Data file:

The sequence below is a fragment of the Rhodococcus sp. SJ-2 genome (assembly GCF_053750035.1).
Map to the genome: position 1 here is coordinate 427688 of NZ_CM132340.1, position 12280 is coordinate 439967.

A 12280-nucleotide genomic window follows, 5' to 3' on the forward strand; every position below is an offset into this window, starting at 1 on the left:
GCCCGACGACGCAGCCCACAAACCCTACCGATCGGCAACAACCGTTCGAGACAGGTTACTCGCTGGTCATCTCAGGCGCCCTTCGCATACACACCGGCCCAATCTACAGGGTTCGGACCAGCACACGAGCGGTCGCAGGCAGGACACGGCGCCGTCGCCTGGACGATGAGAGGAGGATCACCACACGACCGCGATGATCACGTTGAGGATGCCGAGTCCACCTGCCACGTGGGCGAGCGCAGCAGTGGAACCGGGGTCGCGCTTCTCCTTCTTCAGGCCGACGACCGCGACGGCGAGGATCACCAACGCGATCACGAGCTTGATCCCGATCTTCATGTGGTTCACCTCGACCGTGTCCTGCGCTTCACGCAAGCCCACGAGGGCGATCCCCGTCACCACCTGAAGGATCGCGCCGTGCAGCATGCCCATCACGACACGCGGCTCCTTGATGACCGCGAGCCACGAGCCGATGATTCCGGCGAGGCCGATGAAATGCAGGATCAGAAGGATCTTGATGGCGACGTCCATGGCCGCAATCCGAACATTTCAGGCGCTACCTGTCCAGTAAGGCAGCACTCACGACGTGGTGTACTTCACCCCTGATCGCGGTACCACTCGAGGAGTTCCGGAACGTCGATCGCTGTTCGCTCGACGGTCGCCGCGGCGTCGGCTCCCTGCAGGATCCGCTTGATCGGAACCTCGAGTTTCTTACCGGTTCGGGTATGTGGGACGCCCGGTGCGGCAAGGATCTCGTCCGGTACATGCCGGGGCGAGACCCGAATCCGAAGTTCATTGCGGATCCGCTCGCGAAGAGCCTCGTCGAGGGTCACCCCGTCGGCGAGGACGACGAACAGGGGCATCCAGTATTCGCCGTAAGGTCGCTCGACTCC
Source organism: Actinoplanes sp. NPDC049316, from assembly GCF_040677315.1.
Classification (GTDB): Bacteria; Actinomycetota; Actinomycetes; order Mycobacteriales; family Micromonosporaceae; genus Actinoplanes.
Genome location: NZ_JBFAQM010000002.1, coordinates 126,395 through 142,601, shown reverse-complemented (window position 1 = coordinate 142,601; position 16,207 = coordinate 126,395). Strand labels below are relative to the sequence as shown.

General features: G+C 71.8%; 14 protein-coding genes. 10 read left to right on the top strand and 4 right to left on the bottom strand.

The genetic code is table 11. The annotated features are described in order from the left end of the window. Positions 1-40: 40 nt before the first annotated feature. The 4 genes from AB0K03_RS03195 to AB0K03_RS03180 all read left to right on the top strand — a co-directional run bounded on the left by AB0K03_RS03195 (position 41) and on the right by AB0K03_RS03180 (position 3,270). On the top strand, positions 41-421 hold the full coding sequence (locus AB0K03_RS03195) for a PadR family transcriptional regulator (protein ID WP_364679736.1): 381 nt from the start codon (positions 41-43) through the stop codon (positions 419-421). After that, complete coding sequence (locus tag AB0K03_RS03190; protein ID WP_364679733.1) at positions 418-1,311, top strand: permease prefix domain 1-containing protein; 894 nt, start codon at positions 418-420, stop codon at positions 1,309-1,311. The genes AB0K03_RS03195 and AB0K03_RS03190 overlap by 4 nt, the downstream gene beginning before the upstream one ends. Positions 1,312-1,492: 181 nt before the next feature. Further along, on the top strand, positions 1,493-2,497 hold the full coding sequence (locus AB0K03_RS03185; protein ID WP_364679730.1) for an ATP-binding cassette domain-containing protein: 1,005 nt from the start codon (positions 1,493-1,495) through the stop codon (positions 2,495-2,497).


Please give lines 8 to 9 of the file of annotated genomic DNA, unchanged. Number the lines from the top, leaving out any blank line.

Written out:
General features: G+C 71.8%; 14 protein-coding genes. 10 read left to right on the top strand and 4 right to left on the bottom strand.

The genetic code is table 11. The annotated features are described in order from the left end of the window. Positions 1-40: 40 nt before the first annotated feature. The 4 genes from AB0K03_RS03195 to AB0K03_RS03180 all read left to right on the top strand — a co-directional run bounded on the left by AB0K03_RS03195 (position 41) and on the right by AB0K03_RS03180 (position 3,270). On the top strand, positions 41-421 hold the full coding sequence (locus AB0K03_RS03195) for a PadR family transcriptional regulator (protein ID WP_364679736.1): 381 nt from the start codon (positions 41-43) through the stop codon (positions 419-421). After that, complete coding sequence (locus tag AB0K03_RS03190; protein ID WP_364679733.1) at positions 418-1,311, top strand: permease prefix domain 1-containing protein; 894 nt, start codon at positions 418-420, stop codon at positions 1,309-1,311. The genes AB0K03_RS03195 and AB0K03_RS03190 overlap by 4 nt, the downstream gene beginning before the upstream one ends. Positions 1,312-1,492: 181 nt before the next feature. Further along, on the top strand, positions 1,493-2,497 hold the full coding sequence (locus AB0K03_RS03185; protein ID WP_364679730.1) for an ATP-binding cassette domain-containing protein: 1,005 nt from the start codon (positions 1,493-1,495) through the stop codon (positions 2,495-2,497).